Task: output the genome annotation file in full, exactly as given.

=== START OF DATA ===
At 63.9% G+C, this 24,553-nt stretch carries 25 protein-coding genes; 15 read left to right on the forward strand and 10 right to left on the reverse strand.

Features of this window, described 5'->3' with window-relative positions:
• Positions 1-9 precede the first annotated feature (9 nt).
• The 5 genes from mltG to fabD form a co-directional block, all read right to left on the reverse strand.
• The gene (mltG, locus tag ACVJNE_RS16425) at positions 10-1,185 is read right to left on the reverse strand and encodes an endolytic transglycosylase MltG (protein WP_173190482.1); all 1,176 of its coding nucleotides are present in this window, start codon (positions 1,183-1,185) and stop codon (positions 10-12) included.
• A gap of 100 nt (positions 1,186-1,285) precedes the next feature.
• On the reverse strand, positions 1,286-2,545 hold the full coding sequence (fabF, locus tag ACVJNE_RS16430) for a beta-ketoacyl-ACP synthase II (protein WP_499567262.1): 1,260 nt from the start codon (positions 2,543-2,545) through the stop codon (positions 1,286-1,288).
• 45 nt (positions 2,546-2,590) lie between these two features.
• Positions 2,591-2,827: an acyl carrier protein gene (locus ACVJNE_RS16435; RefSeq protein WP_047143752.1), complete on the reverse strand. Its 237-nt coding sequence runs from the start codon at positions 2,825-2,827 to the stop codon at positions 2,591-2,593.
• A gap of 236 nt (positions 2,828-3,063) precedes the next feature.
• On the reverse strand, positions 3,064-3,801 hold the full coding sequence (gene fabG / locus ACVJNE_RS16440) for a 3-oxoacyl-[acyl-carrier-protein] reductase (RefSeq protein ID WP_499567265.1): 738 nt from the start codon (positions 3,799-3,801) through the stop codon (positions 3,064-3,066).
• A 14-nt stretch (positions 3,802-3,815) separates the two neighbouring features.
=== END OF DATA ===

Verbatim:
At 63.9% G+C, this 24,553-nt stretch carries 25 protein-coding genes; 15 read left to right on the forward strand and 10 right to left on the reverse strand.

Features of this window, described 5'->3' with window-relative positions:
• Positions 1-9 precede the first annotated feature (9 nt).
• The 5 genes from mltG to fabD form a co-directional block, all read right to left on the reverse strand.
• The gene (mltG, locus tag ACVJNE_RS16425) at positions 10-1,185 is read right to left on the reverse strand and encodes an endolytic transglycosylase MltG (protein WP_173190482.1); all 1,176 of its coding nucleotides are present in this window, start codon (positions 1,183-1,185) and stop codon (positions 10-12) included.
• A gap of 100 nt (positions 1,186-1,285) precedes the next feature.
• On the reverse strand, positions 1,286-2,545 hold the full coding sequence (fabF, locus tag ACVJNE_RS16430) for a beta-ketoacyl-ACP synthase II (protein WP_499567262.1): 1,260 nt from the start codon (positions 2,543-2,545) through the stop codon (positions 1,286-1,288).
• 45 nt (positions 2,546-2,590) lie between these two features.
• Positions 2,591-2,827: an acyl carrier protein gene (locus ACVJNE_RS16435; RefSeq protein WP_047143752.1), complete on the reverse strand. Its 237-nt coding sequence runs from the start codon at positions 2,825-2,827 to the stop codon at positions 2,591-2,593.
• A gap of 236 nt (positions 2,828-3,063) precedes the next feature.
• On the reverse strand, positions 3,064-3,801 hold the full coding sequence (gene fabG / locus ACVJNE_RS16440) for a 3-oxoacyl-[acyl-carrier-protein] reductase (RefSeq protein ID WP_499567265.1): 738 nt from the start codon (positions 3,799-3,801) through the stop codon (positions 3,064-3,066).
• A 14-nt stretch (positions 3,802-3,815) separates the two neighbouring features.